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Tribune editorial: Arson, looting and street brawls aren't the solutions to systemic racism and violence against Black people.

PMG FILE PHOTO - Looters, arsonists and street brawlers have been tolerated by some because they have cloaked themselves in the mantle of 'Black Lives Matter.' But in fact, they drown out the voices of the righteously angry. This week, as we near the 90-day mark in the seemingly never-ending cycle of protest, panic, vandalism and violence that has gripped downtown Portland for months, we seek a path forward.

It's a path most everyone knew about 90 days ago but chose, then, to ignore. It's a path that requires bold, unified leadership from local, regional and statewide elected officials, and from the police rank-and-file and command staff. This newspaper has addressed — and will again — our concerns about the City Council, Portland Police command staff and the rank-and-file members of the Portland Police Bureau.

Today, we address the divide between those who believe that Black lives matter and the criminal element that has sucked so much of the oxygen away from people who are working to abolish systemic racism. Violent behavior in downtown Portland is savaging the city's reputation and undermining legitimate expressions of protest. Something must be done quickly to bring an end to these criminal acts and to begin repairing the damage our city has incurred.

E.D. Mondainé, president of the Portland branch of the NAACP, likely expressed it best in a July opinion column in the Washington Post: He wrote, "As the demonstrations continue every night in Portland, many people with their own agendas are co-opting, and distracting attention from, what should be our central concern: the Black Lives Matter movement. … 'Spectacle' is now the best way to describe Portland's protests. Vandalizing government buildings and hurling projectiles at law enforcement draw attention … how do these actions stop police from killing black people? What are antifa and other leftist agitators achieving for the cause of black equality?"

We echo Mondainé's thoughts on this.

Part of the problem is this: Some of the so-called allies have helped create a cloak of invisibility for those who just want to burn stuff. The Black Lives Matters movement is ill-served by the arsonists and the looters — mostly white, mostly young, mostly trying to gain attention and get on YouTube. Those who believe that Black Lives Matter need to find a way to separate themselves from that criminal element, and particularly from the brutal violence that occurred Sunday, Aug. 16, when Adam Haner was beaten by a group of people leaving a downtown protest.

If we as a community want an important message about Black lives to be heard, it is incumbent on the righteously angry to find ways to shut down the person who scrawls "Kill All Cops" on the wall of the Schnitzer Auditorium; from the person who vandalizes the food cart of a hard-working immigrant, scraping to get by; from the person who nails shut the door of an occupied building and sets it on fire.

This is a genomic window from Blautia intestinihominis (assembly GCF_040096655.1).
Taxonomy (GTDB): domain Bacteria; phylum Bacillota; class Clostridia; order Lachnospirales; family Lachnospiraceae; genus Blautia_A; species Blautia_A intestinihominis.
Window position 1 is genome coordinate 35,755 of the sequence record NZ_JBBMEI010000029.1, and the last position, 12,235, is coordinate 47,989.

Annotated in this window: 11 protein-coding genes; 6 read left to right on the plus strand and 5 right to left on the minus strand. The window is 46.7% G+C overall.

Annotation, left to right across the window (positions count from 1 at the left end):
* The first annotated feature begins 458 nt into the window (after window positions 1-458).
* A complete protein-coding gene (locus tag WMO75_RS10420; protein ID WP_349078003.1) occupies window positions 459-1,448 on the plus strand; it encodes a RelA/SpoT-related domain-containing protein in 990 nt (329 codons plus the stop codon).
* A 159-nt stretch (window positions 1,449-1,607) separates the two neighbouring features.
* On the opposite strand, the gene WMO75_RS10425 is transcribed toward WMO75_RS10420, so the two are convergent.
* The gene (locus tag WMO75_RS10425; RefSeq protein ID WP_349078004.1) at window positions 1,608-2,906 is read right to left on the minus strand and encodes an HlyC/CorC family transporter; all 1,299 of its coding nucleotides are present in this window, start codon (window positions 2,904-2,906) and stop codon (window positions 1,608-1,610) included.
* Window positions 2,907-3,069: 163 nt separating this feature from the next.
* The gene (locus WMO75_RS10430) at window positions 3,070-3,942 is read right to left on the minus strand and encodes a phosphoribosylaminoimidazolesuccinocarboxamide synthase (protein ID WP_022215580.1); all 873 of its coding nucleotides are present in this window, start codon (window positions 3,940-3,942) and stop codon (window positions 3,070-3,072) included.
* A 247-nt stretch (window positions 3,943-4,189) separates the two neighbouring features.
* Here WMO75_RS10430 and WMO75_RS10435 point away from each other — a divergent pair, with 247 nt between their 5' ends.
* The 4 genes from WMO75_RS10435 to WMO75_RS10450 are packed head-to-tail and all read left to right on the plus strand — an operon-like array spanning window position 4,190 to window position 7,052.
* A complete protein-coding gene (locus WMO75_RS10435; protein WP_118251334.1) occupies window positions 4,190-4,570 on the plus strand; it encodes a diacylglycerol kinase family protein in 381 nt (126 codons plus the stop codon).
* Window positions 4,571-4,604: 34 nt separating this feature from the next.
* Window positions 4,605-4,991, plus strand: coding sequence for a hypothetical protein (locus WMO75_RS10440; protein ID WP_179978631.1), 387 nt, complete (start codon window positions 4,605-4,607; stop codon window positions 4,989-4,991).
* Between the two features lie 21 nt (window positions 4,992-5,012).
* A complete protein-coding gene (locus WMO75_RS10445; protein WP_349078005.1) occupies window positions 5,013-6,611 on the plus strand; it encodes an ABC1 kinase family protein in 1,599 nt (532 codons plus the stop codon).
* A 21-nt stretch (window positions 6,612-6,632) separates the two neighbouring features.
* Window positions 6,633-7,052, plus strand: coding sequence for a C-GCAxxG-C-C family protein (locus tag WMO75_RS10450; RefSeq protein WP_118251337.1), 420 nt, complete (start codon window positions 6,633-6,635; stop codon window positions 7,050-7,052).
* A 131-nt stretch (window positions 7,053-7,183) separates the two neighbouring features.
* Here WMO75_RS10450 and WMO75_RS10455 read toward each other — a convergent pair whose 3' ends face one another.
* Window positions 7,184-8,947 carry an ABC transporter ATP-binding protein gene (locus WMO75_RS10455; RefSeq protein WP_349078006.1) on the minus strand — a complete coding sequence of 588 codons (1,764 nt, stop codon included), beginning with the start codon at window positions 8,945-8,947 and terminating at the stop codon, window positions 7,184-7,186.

It requires true white allies — those who actually believe the message — to stand up to the looter and the arsonist, and to say "Enough. Get out."

To everyone who is truly angry but who isn't African American, we say this: Are you being true allies to the cause? Are you aiding the mission of Reimagine Oregon, the powerful new Black leadership alliance? Are you helping to support the message of our Black residents, or are you causing a smog of sound and thereby masking their message?

We know a lot of Oregonians are mad. We know why. These protests did not spawn magically from the brow of Zeus. The protests are the culmination of decades of systemic racism.

But do you protest to help change the system? Are you part of the solution?

We are reminded of a Portland rally in July, when a young Black woman with a megaphone attempted to speak to Mayor Ted Wheeler. She was drowned out by young, white guys — who appeared to be having a heck of a good time — screaming over her.

Those guys are not allies.

Protesters: It's time to dig deep, and to ask yourself: Am I part of the solution? Or am I the noise drowning out the voices of Black lives?

At the same time, local, state and regional leaders — elected and appointed — must speak clearly and in unison to say violence does nothing to advance the goal of racial equity. Many solid and effective policy ideas have come out of the Black-led Reimagine Oregon initiative. Those proposed policies and systemic changes deserve the same level of public awareness that's now being afforded to the couple hundred people who engage in nightly clashes with the police.

As Mondainé and other Black leaders have suggested, let's raise awareness about the good solutions and put an end to the dangerous distractions.

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